Although Serge Zaretsky defended his PhD thesis and left my lab almost 10 months ago, we still continue our fruitful cooperation. During his graduate stay, Serge was working in the area of macrocyclization reactions driven by amphoteric aziridine aldehydes. Mechanistically, this turned out to be a difficult problem. Right now, this process is straightforward and we make macrocycles rather efficiently, but the reaction itself is still an enigma. My other former PhD student, Ben Rotstein, once likened this macrocyclization to an onion. There are just so many layers and you don’t know where to stop. While we all know that at some point we must stop (hoping all of the findings are consistent with some logic), there is one extra experiment that throws it all down the drain. Convergence is not something we are inherently good at in science. And this is for the better.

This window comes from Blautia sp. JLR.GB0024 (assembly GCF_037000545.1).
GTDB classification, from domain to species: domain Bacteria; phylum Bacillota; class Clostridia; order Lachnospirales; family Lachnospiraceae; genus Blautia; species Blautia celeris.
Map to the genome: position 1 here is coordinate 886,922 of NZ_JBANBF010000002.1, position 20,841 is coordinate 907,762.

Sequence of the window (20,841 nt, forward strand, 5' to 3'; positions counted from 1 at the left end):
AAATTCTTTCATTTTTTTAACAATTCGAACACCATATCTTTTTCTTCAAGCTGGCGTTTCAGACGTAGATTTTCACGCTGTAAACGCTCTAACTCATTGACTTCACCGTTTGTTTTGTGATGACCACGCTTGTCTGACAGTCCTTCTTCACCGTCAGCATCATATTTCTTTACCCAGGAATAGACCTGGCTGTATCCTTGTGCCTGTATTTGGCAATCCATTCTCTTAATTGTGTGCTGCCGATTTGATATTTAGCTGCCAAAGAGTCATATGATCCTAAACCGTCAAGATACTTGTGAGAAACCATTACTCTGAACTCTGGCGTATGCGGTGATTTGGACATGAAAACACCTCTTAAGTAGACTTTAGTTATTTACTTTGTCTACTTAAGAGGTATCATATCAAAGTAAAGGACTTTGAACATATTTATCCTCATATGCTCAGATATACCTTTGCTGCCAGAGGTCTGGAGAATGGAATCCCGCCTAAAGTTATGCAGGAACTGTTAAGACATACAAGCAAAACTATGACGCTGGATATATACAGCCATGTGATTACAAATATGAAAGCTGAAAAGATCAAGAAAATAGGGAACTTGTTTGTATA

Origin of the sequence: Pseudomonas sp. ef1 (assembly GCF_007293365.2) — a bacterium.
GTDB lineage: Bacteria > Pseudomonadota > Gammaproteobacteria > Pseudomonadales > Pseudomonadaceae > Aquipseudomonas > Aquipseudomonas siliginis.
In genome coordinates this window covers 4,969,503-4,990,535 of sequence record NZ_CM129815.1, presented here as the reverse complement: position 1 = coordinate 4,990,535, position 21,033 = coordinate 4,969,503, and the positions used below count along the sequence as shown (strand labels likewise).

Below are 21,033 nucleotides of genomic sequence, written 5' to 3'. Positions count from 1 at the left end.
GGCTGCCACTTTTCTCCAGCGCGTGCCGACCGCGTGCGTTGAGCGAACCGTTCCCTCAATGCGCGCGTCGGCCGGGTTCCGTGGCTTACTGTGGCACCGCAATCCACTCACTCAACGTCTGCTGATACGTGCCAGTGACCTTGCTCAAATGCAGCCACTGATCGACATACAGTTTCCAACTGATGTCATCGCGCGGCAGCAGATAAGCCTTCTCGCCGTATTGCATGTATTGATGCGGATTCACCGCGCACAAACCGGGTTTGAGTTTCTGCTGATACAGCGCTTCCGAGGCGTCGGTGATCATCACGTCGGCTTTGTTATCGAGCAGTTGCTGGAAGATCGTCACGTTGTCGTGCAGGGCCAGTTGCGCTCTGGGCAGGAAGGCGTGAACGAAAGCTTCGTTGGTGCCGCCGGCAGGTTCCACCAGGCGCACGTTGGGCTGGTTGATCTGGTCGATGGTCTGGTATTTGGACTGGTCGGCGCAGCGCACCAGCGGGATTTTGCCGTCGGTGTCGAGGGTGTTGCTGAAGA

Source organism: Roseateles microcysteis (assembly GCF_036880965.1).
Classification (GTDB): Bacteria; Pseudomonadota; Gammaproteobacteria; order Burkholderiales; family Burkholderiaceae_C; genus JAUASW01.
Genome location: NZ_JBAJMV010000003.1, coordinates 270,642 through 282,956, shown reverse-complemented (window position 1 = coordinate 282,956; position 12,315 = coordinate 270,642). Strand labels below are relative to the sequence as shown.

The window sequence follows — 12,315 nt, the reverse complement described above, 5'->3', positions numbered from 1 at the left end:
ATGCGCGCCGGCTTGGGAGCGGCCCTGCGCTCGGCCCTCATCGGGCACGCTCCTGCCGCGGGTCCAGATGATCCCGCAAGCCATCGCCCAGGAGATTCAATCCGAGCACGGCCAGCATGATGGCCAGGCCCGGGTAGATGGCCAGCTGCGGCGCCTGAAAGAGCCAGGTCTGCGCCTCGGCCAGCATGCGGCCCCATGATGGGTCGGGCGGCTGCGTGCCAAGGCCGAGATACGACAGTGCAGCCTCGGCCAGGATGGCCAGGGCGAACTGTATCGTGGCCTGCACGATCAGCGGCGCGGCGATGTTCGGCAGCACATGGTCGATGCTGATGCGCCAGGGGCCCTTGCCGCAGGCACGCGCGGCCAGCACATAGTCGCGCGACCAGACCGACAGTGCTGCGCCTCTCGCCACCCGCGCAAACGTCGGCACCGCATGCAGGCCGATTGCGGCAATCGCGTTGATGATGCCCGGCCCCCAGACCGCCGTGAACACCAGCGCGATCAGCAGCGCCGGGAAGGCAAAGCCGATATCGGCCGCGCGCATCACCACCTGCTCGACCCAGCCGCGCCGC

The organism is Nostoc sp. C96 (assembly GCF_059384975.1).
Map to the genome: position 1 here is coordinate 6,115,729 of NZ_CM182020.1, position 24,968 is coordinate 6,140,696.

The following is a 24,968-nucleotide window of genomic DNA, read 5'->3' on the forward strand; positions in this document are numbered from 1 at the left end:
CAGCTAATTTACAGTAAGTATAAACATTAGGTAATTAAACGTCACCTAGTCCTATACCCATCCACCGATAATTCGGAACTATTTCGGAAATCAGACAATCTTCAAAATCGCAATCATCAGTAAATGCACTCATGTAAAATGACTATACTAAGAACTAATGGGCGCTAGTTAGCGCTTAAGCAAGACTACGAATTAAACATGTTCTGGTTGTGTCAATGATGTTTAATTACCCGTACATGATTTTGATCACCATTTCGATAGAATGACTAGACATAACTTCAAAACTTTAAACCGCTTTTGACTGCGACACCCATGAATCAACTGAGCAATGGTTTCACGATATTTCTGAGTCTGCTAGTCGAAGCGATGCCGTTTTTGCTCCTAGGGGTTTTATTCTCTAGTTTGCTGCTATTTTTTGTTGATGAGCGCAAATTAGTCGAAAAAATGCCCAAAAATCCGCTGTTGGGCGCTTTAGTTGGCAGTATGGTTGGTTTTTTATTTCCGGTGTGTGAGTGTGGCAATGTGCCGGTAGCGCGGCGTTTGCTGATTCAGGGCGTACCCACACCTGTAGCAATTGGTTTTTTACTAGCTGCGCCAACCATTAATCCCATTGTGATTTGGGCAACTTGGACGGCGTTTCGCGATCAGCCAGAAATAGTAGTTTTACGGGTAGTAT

In Serge’s case, we got to the bottom of some key selectivity controls. The imidoanhydride species you see below is the most important constituent of this process. We think that this intermediate accounts for the reactivity trends we observe. A paper describing this work just appeared in Chemical Science. I am providing a link as well as a photo of Serge (he’s wearing a light-green shirt) having Jägerbombs after his graduation. We sat down in our group room, raised our drinks, and sincerely thanked Serge for his contributions.